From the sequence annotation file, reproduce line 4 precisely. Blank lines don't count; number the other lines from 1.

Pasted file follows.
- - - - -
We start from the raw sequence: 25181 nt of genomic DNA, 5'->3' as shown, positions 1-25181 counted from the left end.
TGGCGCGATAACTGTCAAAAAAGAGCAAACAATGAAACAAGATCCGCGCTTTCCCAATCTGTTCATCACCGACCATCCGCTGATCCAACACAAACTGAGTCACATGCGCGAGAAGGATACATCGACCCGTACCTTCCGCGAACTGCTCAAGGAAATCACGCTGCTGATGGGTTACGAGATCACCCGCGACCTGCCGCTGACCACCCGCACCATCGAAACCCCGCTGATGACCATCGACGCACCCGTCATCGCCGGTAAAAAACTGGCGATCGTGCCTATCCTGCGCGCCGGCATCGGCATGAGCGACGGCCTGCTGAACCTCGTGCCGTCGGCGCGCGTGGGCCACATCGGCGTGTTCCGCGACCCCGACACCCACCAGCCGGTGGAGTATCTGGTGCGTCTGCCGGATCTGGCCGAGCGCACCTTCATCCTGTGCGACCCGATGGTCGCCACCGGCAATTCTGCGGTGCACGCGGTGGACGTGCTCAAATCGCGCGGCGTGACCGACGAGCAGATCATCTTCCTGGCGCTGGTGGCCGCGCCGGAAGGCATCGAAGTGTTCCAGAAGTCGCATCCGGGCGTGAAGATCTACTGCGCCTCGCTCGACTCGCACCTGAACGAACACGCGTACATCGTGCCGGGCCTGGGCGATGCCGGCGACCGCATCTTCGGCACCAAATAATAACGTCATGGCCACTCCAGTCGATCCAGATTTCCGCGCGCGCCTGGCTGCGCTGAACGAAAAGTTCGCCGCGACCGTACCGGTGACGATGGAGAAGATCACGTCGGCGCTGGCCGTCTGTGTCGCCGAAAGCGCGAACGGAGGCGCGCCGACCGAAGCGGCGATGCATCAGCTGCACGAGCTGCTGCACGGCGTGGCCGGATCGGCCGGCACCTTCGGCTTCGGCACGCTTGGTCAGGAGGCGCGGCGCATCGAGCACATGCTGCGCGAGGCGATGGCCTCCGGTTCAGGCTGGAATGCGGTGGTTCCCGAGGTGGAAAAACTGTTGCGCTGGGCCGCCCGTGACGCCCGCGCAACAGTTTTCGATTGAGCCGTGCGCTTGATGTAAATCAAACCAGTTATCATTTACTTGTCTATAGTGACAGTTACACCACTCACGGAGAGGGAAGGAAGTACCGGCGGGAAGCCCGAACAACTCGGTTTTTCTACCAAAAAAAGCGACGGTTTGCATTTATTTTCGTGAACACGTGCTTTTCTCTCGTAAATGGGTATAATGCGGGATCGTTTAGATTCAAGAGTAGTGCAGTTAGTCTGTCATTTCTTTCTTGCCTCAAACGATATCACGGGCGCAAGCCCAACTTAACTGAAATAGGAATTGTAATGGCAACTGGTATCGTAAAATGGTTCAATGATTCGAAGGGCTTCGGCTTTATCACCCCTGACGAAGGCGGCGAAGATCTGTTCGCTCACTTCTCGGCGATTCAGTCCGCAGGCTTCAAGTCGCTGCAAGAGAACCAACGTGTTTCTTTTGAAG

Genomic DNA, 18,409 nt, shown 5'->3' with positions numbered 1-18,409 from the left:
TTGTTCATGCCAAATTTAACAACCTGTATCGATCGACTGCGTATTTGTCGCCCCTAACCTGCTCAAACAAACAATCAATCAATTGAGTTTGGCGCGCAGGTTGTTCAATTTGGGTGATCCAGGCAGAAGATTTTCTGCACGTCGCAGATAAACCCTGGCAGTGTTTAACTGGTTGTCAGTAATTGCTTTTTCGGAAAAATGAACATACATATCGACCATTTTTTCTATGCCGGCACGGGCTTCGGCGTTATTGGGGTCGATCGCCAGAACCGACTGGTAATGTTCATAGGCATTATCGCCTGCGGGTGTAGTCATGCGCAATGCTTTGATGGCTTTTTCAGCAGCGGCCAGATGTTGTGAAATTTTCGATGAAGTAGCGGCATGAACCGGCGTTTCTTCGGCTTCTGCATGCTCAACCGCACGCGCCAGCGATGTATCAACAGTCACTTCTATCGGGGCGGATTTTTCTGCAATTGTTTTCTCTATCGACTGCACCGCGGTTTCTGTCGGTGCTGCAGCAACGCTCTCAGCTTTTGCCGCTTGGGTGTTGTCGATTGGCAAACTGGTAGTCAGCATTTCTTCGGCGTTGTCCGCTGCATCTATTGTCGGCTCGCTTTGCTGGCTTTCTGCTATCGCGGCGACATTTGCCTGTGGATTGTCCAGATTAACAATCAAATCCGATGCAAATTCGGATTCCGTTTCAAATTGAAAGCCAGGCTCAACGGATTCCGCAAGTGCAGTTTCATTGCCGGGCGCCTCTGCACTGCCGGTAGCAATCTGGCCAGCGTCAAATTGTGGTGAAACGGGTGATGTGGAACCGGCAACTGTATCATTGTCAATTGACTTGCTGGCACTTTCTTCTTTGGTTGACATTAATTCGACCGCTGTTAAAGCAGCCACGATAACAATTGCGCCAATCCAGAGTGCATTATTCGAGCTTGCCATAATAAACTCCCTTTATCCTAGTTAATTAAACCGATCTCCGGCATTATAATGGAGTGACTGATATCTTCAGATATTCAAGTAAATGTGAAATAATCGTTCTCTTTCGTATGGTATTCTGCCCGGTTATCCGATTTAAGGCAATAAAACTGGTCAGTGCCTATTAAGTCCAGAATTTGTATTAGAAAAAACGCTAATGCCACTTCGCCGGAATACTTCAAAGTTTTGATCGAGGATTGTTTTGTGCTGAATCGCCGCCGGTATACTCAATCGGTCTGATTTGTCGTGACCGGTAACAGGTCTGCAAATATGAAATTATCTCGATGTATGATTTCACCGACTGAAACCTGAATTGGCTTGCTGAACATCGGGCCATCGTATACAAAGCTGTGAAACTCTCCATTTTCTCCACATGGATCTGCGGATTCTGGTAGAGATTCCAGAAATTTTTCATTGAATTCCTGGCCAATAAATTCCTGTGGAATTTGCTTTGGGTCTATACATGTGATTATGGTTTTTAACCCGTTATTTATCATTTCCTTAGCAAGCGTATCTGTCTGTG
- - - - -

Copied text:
TTGTTCATGCCAAATTTAACAACCTGTATCGATCGACTGCGTATTTGTCGCCCCTAACCTGCTCAAACAAACAATCAATCAATTGAGTTTGGCGCGCAGGTTGTTCAATTTGGGTGATCCAGGCAGAAGATTTTCTGCACGTCGCAGATAAACCCTGGCAGTGTTTAACTGGTTGTCAGTAATTGCTTTTTCGGAAAAATGAACATACATATCGACCATTTTTTCTATGCCGGCACGGGCTTCGGCGTTATTGGGGTCGATCGCCAGAACCGACTGGTAATGTTCATAGGCATTATCGCCTGCGGGTGTAGTCATGCGCAATGCTTTGATGGCTTTTTCAGCAGCGGCCAGATGTTGTGAAATTTTCGATGAAGTAGCGGCATGAACCGGCGTTTCTTCGGCTTCTGCATGCTCAACCGCACGCGCCAGCGATGTATCAACAGTCACTTCTATCGGGGCGGATTTTTCTGCAATTGTTTTCTCTATCGACTGCACCGCGGTTTCTGTCGGTGCTGCAGCAACGCTCTCAGCTTTTGCCGCTTGGGTGTTGTCGATTGGCAAACTGGTAGTCAGCATTTCTTCGGCGTTGTCCGCTGCATCTATTGTCGGCTCGCTTTGCTGGCTTTCTGCTATCGCGGCGACATTTGCCTGTGGATTGTCCAGATTAACAATCAAATCCGATGCAAATTCGGATTCCGTTTCAAATTGAAAGCCAGGCTCAACGGATTCCGCAAGTGCAGTTTCATTGCCGGGCGCCTCTGCACTGCCGGTAGCAATCTGGCCAGCGTCAAATTGTGGTGAAACGGGTGATGTGGAACCGGCAACTGTATCATTGTCAATTGACTTGCTGGCACTTTCTTCTTTGGTTGACATTAATTCGACCGCTGTTAAAGCAGCCACGATAACAATTGCGCCAATCCAGAGTGCATTATTCGAGCTTGCCATAATAAACTCCCTTTATCCTAGTTAATTAAACCGATCTCCGGCATTATAATGGAGTGACTGATATCTTCAGATATTCAAGTAAATGTGAAATAATCGTTCTCTTTCGTATGGTATTCTGCCCGGTTATCCGATTTAAGGCAATAAAACTGGTCAGTGCCTATTAAGTCCAGAATTTGTATTAGAAAAAACGCTAATGCCACTTCGCCGGAATACTTCAAAGTTTTGATCGAGGATTGTTTTGTGCTGAATCGCCGCCGGTATACTCAATCGGTCTGATTTGTCGTGACCGGTAACAGGTCTGCAAATATGAAATTATCTCGATGTATGATTTCACCGACTGAAACCTGAATTGGCTTGCTGAACATCGGGCCATCGTATACAAAGCTGTGAAACTCTCCATTTTCTCCACATGGATCTGCGGATTCTGGTAGAGATTCCAGAAATTTTTCATTGAATTCCTGGCCAATAAATTCCTGTGGAATTTGCTTTGGGTCTATACATGTGATTATGGTTTTTAACCCGTTATTTATCATTTCCTTAGCAAGCGTATCTGTCTGTG